Borra has overcome many of the other limitations that have confounded others who have tried to make liquid telesclopes. The idea of using spinning mercury as a prabolic telescope reflector has been traced back to 1800, but by then it was well known, Borra says. He thinks the concept may be as old as the reflector telescope itself." It is my very strong suspicion that it goes as far back as Newton," he says. "Newton invented the reflector telescopes, and he also knew that spinning liquid was hollow."
The late Robert W. Wood, a physicist at John Hopkins University in Baltimore who in 1909 built the first experimental liquid mirror, could not make it work because he could not control the velocity of his turntable. Wood was able to photograph some star trails, but because he could not keep a perfect shape to his mirror, the trails were spotty -- sharply focused in places, but mostly too fuzzy to be valuable.
Subsequent experimenters has the same problem controlling the speed of rotation. Borra says he solved it by using precise, modern-day equipment and materials. The 1-meter mirror he is using this summer spins in a shallow, plywood tub rimmed with metal. (In future models, Borra plans to make the tub of the kind of layered fiberglass used to make speedboat hulls.) Borra prepared the tub for the mercury by spinning it and pouring in a 1-centimeter layer of liquid polyester resin. As it spun, the resin dried into the shape of a parabola.
He then poured in enough mercury to amek a 5-millimeter parabolic layer over the resin while the mirror is spinning. The mercury must be at least 3 mm deep, Borra says, or it tends to pull apart into puddles. It took 80 kilograms of mercury (at about $30 a kilo) to fill his 1-meter parabola. On top of the mirror tub, Borra stretches a 8-micron-thin layer of transparent mylar in order to keep winds from making waves in the mercury.
He has found he can use the same quantity of mercury for many months by cleaning it once a week. The liquid metal is relatively easy to clean because all the dirt floats on the surface. Borra drags a piece of plastic tubing over the surface, pulling the impurities to one side, and then he suctions them off.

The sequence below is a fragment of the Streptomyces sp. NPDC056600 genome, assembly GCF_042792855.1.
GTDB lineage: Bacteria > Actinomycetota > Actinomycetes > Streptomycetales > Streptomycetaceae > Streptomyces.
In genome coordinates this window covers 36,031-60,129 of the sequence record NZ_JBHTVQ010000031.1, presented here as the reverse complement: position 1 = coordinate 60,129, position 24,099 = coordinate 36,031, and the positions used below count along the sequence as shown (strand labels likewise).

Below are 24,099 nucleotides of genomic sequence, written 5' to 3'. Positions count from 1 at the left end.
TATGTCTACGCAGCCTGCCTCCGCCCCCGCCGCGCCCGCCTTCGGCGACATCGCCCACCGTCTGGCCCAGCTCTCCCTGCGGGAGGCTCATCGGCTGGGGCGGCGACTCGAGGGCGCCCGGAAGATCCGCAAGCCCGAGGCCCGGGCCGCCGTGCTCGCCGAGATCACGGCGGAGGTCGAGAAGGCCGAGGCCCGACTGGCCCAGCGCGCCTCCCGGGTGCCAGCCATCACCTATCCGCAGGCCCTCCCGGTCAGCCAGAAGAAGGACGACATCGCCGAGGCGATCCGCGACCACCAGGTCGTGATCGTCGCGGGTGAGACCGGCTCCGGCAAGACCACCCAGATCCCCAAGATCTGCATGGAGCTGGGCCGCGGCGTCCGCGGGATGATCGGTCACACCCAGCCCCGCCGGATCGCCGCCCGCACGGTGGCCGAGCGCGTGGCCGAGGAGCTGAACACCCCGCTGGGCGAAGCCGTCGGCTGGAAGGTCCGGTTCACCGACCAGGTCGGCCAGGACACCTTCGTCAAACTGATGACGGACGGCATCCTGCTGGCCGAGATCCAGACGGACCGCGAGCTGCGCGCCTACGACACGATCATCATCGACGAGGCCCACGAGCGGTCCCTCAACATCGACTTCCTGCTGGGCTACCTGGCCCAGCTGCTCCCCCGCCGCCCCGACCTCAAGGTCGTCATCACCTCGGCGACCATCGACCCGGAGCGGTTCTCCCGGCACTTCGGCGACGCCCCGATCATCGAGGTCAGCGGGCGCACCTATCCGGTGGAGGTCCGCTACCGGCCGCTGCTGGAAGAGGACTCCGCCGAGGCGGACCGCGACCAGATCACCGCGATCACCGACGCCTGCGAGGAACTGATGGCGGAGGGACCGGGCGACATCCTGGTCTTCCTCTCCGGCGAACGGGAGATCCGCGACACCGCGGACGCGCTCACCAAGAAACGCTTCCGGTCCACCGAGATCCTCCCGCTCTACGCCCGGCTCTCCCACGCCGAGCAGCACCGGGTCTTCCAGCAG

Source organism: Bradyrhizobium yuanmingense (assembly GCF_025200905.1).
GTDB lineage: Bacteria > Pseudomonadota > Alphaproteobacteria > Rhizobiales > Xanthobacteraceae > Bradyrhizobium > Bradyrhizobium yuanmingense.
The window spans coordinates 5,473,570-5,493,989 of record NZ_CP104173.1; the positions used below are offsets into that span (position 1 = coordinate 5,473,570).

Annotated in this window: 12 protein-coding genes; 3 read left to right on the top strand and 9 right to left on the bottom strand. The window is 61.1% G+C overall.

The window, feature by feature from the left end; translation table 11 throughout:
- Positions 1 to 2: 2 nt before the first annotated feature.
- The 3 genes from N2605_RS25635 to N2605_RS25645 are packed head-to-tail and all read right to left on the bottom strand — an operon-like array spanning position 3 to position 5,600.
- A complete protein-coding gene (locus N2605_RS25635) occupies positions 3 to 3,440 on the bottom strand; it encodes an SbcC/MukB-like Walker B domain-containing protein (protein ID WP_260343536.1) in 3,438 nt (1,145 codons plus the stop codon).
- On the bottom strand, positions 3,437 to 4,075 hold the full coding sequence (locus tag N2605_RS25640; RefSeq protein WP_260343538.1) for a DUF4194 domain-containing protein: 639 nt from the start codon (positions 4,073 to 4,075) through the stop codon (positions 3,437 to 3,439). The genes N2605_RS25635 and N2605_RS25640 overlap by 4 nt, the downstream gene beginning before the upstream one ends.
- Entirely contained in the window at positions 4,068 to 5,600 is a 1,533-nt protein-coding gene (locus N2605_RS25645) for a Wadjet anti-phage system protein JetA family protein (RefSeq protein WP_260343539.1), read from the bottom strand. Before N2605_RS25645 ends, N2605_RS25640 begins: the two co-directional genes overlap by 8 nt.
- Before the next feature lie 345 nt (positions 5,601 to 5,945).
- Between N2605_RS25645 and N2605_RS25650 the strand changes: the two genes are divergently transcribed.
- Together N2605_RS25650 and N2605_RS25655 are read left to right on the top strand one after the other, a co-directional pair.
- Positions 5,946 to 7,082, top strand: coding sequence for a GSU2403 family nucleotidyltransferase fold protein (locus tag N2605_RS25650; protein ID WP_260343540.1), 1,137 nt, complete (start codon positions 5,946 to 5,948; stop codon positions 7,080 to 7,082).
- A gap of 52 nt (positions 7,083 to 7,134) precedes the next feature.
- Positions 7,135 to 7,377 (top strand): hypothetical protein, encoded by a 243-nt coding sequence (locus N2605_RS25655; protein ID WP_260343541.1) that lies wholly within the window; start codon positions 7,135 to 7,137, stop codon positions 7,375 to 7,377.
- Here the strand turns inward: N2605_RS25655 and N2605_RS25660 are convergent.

Borra has had to ensure that it is safe to work with such a great quantity of mercury." "Mercury poisoning has been a concern, and it's something I've heard a lot about," he says. "Every time people hear I'm working on a liquid mirror, it's the first question they ask."
However, because mercury is so heavy and evaporates so slowly, there is very little danger that telescope operators will breathe it in, Borra says. The people who work near the mercury pool wear lab coats, gloves and, when they can handling the mercury, face masks.
The tub of mercury rests on a turntable, which is rotated with an air bearing. A synchronous motor used to power the turntable is connected to the bearing with a loop of magnetic tape cut from a discarded audio cassette. It was important to have a loop of lightweight material that would automatically loosen itself if the motor stopped operating, Borra says.
The 1-meter mirror rotates one complete turn every 6 seconds, whcih is just fast enought to produce a parabolic mirror with a focal length of 4.7 meters (about 15.4 feet).
The mirror stands in a box of sand near Borra's laboratory building on the Universite Laval campus. The sand works to give the mirror a level surface and to protect against ground vibration, he says. A simple scaffolding rises above the mirror to hold the 35-millimeter camera at the focal point, 4.7 meters up.
Technically, Borra and his associates are using the liquid mirror this summer to look for rapid variations in stars. The star trail photographs would provide evidence of such variation by showing an exceptionally bright spot in trail or an unusually short trail.
But the primariy reason for operating the mirror this summer is to see how it works day after day. "We want to see the problems you run into in practice over a long time," Borra says.
His next challenge will be building bigger and bigger liquid mirrors. "At this point, it has become an engineering problem," he says. "It's not a science problem at all anymore because the important things already are proved -- that it is possible to generate an optical-quality surface on a spinning liquid and that it is possible to do science with a liquid mirror."
|Printer friendly Cite/link Email Feedback|
|Date:||Aug 23, 1986|
|Previous Article:||Schrodinger goes to Monte Carlo; the 'adaptive Monte Carlo' method seeks solutions for chemical and condensed-matter structures.|
|Next Article:||Endorphins: a role in heart disease?|